While it is true that international shipping has low carbon intensity – that is emissions per unit of moved cargo – the total emissions of the industry is very high due to the sheer volume of global maritime shipping. Until now, the focus on carbon intensity as opposed to total carbon emissions has led to false confidence about the carbon footprint of the industry compared to other sectors.

Now that more people are understanding the impact shipping is having on our climate, our industry’s reputation is being damaged. Seafarers want to be able to tell their friends and family that they’re part of a sector taking real and equitable action to curb dangerous climate change. It’s time to act.

Read the text (PDF).

Defend and Transform: Mobilizing Workers for Climate Justice

By Jeremy Anderson - Global Labour Column, September 8, 2021

Mobilizing the global labour movement for climate justice and just transition is one of the defining challenges of our times. However, for workers in many sectors, it is unclear how climate issues will affect them specifically, and how they should respond. To date, much of the debate around just transition has focused on workers in industries that are facing job losses. These struggles are important. But in order to build a transformational vision that can mobilize workers in all sectors from the ground up, we need to understand a wider array of industry perspectives.

In this essay, I will discuss three issues. First, I will make the case for why climate justice and just transition are fundamental issues for the labour movement. Second, I will review debates around just transition, and particularly the contrast between worker focused and structural transformation approaches. I will argue that we need to build a bridge between the two perspectives, particularly in scenarios where it is important to engage workers about the future of their specific industries. Third, I will analyse three different scenarios from the transport sector that illustrate the various challenges that workers face: public transport as an example of industry expansion, aviation as an example of industry contraction, and shipping as an example of industry adaption.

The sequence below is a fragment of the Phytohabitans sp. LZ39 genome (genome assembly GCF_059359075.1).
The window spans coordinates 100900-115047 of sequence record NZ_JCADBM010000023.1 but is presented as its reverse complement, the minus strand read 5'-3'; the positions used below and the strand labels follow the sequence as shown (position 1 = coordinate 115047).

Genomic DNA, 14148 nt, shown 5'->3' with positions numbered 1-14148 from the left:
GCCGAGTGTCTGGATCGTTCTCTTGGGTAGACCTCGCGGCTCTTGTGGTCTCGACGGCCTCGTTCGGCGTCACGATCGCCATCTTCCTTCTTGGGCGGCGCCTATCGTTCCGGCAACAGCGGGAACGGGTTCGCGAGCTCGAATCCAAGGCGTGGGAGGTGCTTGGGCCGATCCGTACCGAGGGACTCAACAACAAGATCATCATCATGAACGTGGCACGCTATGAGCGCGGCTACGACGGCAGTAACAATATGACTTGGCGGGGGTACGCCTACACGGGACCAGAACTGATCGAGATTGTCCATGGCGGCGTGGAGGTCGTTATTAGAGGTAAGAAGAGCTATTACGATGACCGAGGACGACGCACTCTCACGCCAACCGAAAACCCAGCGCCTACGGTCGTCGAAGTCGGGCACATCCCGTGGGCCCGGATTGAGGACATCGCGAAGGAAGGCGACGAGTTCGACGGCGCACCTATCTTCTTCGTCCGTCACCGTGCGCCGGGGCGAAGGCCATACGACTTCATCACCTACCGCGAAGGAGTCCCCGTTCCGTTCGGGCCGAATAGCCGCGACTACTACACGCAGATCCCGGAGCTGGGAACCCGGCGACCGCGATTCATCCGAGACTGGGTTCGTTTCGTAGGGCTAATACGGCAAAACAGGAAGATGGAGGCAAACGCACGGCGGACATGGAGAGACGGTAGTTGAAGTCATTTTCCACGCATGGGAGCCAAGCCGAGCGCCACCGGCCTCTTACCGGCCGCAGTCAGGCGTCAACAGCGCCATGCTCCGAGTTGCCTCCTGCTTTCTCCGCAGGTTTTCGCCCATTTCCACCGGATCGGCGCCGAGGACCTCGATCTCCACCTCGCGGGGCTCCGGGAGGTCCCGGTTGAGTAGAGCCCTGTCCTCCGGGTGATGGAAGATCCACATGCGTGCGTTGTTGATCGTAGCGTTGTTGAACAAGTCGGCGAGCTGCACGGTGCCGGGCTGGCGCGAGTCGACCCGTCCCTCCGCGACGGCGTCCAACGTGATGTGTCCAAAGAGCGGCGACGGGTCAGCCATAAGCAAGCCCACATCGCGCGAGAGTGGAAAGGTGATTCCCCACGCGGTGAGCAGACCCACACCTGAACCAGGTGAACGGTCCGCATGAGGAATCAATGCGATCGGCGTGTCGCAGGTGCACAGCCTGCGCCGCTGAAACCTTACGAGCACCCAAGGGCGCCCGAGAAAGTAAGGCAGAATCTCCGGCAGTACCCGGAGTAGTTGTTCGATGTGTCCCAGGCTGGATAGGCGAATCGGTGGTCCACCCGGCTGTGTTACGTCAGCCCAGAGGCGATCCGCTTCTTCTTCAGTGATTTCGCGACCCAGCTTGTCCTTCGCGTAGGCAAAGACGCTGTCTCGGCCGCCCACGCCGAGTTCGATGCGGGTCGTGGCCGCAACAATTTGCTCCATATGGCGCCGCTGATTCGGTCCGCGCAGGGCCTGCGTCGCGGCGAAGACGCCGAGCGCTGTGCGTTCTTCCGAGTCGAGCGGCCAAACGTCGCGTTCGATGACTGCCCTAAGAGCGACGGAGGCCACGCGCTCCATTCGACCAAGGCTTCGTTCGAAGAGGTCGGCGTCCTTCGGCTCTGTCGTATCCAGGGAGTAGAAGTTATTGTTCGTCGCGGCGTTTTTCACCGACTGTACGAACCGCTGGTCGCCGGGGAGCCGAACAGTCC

Freight Automation: Dangers, Threats, and Opportunities for Health and Equity

By staff - RAMP, HIP, and Moving Forward Network, April 20, 2021

The freight transportation system in the United States is a fundamental part of our economy, infrastructure and environment, but many freight system frontline workers labor in arduous conditions yet receive low wages and limited benefits.

Freight Automation: Dangers, Threats, and Opportunities for Health and Equity explores how automation in the freight transportation system affects the health of workers, communities, and the environment—and also how these effects will be inequitably felt by people with low incomes and communities of color. Created PHI’s Regional Asthma Management and Prevention, Moving Forward Network, Human Impact Partners and community partners, the report also provides recommendations for policies and programs that promote health and equity for frontline workers and fence-line communities.

Read the text (PDF).

Insatiable Shipping Companies Set the Table for the Suez Canal Ship Debacle

By Justin Hirsch - Labor Notes, April 7, 2021

A lot of ink has been spilled to explain exactly what happened in the Suez Canal, where a massive container ship got wedged across the narrow channel, idling ships or forcing lengthy detours around South Africa’s Cape of Good Hope.

Early speculation on social media laid blame on the captain and crew, mechanical failures, or mysterious forces of nature. Was it the fault of a drunken navigator, as was claimed in the 1989 grounding of the Exxon Valdez, which spilled oil across Prince William Sound? Was there a failure of the steering gear that controls the ship’s rudder, or a did a loss of propulsion make it impossible to control the steel behemoth?

High winds were present on the day the bulbous bow of the Ever Given, bound for Rotterdam, made landfall just a few miles into the canal. Was the crew, as one Financial Times article suggested, perhaps overcorrecting for this crosswind while a hydrological phenomenon called the “bank effect” built up water pressure on one side of the vessel, shoving it sideways without warning?

Accident investigators will access the vessel’s voyage data recorder, listen to audio recordings of every command, and consider every choice made by the officers and crew. They will undoubtedly write a report that will disappoint conspiracy theorists and allay the fears of ocean carriers and beneficial cargo owners (BCO’s), or the entities that own the cargo inside the container.

Their final report will make for interesting reading, partially for what it will say and largely for what it will not. It’s unlikely to lay any blame on the material factors in a changing global container shipping industry that set the table for this public spectacle.

Suez opened: Questions around monster ships remain

By Patrick Mazza - The Raven, March 29, 2021

Helped by a high tide, MV Ever Given was freed from the Suez Canal shallows yesterday at 3pm local time after two heavy-pull tugs arrived and thousands of tons of material were dredged away.